Nintendo yesterday dropped the latest version of its Switch operating system (Switch OS 11.0), an update large enough that it took us close to five minutes to download it rather than the usual one or two. That's nothing for most consoles, but a big one by the Switch's standards. The update is perhaps the most significant to the Switch’s OS in recent memory — though it isn’t without some minor annoyances.
The biggest update here is to Nintendo’s screenshot-sharing methodologies, which have long left much to be desired. You can now scan a QR code with your phone and instantly transfer up to 10 images and one video at once. No Wi-Fi required, even.
That fresh convenience is balanced out by a strange new icon on the Switch’s home menu. The bright red icon is ostensibly for the Nintendo Switch Online program… but clicking it doesn’t lead to much at all. And there’s no way to remove it from your home screen. Ugh.
Screenshot away, folks — As much as we’d like to pretend we don’t care about bragging on the internet, we absolutely do. And our gaming experiences are certainly not exempt from this — sharing screenshots of one's latest accomplishments has become a very important part of gaming culture in recent years, so much so that the latest Xbox controller includes a dedicated Share button.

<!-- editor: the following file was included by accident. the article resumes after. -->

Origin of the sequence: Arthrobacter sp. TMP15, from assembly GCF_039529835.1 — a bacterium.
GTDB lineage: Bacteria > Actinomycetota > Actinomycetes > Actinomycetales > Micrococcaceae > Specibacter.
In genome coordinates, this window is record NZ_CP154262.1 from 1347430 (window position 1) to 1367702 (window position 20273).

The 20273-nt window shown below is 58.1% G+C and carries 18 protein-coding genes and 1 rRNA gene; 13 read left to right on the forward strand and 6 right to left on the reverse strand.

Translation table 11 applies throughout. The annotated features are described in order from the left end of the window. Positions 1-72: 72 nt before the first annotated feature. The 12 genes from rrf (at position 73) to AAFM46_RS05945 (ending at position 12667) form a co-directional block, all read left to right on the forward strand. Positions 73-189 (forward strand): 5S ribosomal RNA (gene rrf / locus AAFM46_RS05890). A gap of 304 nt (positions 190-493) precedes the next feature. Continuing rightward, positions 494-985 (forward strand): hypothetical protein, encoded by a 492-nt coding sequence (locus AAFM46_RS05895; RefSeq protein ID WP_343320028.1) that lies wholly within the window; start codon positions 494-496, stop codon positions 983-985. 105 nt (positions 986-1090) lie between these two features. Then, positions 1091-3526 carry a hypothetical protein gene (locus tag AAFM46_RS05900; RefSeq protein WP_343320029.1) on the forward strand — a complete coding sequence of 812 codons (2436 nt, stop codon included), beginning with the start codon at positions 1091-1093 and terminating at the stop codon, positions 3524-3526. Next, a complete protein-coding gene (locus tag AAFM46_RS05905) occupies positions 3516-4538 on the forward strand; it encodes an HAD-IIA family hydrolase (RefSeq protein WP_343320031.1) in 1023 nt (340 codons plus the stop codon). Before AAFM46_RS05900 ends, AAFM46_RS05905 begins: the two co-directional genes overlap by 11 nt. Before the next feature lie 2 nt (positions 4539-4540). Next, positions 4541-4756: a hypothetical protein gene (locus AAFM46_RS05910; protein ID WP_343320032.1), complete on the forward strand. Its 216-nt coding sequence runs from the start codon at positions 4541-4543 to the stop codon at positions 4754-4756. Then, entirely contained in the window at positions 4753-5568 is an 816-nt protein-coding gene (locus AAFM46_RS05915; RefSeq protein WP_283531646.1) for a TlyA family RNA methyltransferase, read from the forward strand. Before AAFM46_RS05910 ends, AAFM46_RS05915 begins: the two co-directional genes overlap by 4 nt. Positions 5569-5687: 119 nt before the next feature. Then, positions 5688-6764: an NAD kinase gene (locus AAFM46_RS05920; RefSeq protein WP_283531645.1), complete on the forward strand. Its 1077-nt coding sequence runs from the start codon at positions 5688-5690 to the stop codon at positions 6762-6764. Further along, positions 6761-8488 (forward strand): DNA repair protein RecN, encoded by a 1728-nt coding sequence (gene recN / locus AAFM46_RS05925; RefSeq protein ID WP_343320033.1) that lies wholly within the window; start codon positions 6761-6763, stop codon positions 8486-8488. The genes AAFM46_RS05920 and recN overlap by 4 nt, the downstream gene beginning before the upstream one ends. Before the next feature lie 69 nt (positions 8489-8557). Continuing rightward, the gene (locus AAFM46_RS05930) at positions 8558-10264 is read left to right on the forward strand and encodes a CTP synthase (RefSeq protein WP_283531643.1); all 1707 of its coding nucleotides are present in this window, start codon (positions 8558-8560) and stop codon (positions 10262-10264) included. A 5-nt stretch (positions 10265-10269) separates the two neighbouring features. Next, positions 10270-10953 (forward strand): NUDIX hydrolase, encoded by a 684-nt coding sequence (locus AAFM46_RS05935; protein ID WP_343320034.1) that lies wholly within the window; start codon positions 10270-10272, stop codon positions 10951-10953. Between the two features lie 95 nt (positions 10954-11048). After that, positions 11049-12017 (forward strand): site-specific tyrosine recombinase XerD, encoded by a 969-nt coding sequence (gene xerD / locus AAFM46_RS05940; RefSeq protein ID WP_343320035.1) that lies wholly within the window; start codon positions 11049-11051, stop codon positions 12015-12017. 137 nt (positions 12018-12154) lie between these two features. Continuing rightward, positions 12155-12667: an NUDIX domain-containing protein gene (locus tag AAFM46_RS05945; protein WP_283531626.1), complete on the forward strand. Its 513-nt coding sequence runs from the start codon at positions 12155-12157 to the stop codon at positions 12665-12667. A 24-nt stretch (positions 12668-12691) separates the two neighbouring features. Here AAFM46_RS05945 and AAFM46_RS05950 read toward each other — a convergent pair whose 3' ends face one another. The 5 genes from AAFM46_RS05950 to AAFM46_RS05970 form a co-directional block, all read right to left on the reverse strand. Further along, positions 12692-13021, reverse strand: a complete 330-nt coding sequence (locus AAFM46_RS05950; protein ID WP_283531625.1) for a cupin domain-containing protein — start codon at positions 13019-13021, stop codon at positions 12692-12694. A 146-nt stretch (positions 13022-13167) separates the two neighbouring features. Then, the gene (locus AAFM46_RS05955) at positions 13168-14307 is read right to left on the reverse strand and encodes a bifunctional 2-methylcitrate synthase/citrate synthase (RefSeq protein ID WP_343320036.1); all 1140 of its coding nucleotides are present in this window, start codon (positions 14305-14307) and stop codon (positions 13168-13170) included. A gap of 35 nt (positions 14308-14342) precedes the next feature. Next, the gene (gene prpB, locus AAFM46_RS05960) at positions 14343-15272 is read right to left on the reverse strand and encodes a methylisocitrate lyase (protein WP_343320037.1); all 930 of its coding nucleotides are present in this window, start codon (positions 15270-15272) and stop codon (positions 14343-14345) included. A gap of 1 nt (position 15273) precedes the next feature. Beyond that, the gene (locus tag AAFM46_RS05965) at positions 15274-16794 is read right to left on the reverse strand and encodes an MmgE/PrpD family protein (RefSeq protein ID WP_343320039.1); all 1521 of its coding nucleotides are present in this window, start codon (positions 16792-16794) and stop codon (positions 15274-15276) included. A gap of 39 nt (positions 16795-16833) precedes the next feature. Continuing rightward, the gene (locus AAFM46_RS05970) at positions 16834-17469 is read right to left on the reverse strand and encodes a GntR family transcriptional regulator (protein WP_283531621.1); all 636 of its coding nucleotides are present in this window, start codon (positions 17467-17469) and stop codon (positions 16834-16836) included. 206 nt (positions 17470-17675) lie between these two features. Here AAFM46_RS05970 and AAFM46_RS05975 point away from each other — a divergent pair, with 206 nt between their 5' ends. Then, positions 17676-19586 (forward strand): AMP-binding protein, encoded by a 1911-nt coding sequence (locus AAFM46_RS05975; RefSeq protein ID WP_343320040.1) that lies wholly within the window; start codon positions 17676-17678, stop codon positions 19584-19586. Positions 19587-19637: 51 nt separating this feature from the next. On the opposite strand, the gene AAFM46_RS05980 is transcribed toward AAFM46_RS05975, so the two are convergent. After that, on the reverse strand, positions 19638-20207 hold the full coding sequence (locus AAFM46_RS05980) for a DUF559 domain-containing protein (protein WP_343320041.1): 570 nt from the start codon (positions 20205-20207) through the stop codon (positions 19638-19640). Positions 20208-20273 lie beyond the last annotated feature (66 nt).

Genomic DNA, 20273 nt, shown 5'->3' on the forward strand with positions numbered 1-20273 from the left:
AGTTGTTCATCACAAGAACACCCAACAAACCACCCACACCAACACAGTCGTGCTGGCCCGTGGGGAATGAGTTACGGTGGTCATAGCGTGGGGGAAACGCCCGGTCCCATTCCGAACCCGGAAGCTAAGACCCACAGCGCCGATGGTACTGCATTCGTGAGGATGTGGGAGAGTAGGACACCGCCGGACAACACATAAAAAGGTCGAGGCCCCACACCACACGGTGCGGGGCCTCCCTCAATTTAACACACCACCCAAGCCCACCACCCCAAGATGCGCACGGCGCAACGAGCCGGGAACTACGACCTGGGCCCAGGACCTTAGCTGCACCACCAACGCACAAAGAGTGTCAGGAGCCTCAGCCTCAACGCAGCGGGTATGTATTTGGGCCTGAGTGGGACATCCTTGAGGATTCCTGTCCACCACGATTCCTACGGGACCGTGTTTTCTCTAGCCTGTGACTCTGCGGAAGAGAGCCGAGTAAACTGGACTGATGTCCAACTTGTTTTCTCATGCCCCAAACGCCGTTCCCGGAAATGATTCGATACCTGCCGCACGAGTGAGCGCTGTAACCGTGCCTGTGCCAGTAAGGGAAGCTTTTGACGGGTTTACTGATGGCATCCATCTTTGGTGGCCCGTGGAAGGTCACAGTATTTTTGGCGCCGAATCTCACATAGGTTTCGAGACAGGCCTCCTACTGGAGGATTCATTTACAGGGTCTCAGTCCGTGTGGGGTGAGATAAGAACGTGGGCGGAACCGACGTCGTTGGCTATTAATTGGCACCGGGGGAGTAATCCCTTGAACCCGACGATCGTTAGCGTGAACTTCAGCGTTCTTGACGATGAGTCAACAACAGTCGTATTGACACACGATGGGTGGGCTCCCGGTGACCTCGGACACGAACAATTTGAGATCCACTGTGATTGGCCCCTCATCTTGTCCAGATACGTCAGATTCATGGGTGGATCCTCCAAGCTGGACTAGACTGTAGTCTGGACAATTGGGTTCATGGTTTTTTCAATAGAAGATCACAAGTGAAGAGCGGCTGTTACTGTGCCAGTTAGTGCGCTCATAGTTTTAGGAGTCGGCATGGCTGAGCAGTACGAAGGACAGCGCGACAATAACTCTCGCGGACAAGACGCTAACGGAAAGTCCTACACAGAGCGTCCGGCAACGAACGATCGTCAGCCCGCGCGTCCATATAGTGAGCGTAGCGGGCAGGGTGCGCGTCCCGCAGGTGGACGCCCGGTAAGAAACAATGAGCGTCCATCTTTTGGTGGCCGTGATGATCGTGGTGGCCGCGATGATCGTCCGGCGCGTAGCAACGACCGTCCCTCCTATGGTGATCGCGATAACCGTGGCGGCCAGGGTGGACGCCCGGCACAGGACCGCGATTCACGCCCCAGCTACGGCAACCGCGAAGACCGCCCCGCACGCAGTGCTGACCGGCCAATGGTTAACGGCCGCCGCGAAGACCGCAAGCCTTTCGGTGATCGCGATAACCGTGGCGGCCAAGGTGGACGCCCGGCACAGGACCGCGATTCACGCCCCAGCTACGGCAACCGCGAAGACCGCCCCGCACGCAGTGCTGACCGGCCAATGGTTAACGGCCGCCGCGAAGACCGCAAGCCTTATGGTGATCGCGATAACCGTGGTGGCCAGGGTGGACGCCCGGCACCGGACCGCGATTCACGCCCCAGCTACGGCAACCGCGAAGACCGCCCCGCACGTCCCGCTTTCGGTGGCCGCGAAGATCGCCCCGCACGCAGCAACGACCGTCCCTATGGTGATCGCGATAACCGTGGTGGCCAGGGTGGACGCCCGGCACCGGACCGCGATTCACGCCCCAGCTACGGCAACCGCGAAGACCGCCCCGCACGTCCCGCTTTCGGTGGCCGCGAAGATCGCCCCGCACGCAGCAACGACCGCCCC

Until now, sharing screenshots on the Switch has been easy enough if you want to send them right to Twitter with a few hashtags; using them for any other purpose, though, not so much. That generally required saving them to a microSD card and then extracting them from it after extracting it from the Switch. A wholly unpleasant and time-consuming exercise. The latest Switch OS update changes this for the better: there’s a new “Send to phone” option, and it doesn’t even require an internet connection. Just scan a QR code and send away.
Well, it can’t all be good — There is just one minor annoyance with Switch OS 11.0: a bright red Nintendo Switch Online bubble at the bottom of the home screen. The icon sits alongside long-standing icons for sections of the operating system like News, Settings, and Power Options.
Clicking the icon leads to a hub of sorts, with information about games you can play online, membership options, and cloud-saved data. None of it is particularly useful unless you’re bored and want to just scroll through online gaming options.
Nintendo hasn’t mentioned anything about this hub yet, so it’s difficult to say whether or not it will be expanded in the future. Right now it kind of reads like a large-scale advertising campaign. The console’s sales have been record-setting in 2020, so it makes sense Nintendo would work overtime to introduce all of those new players to the Switch Online platform from which it generates recurring subscription revenue.
The icon is somewhat aesthetically unpleasing next to its row of sleek white bubble neighbors — but that’s apparently the trade-off for better screenshot-sharing. We’ll take what we can get here. And besides, we spend most of our time on the Switch playing games, no perusing the menus, thankfully.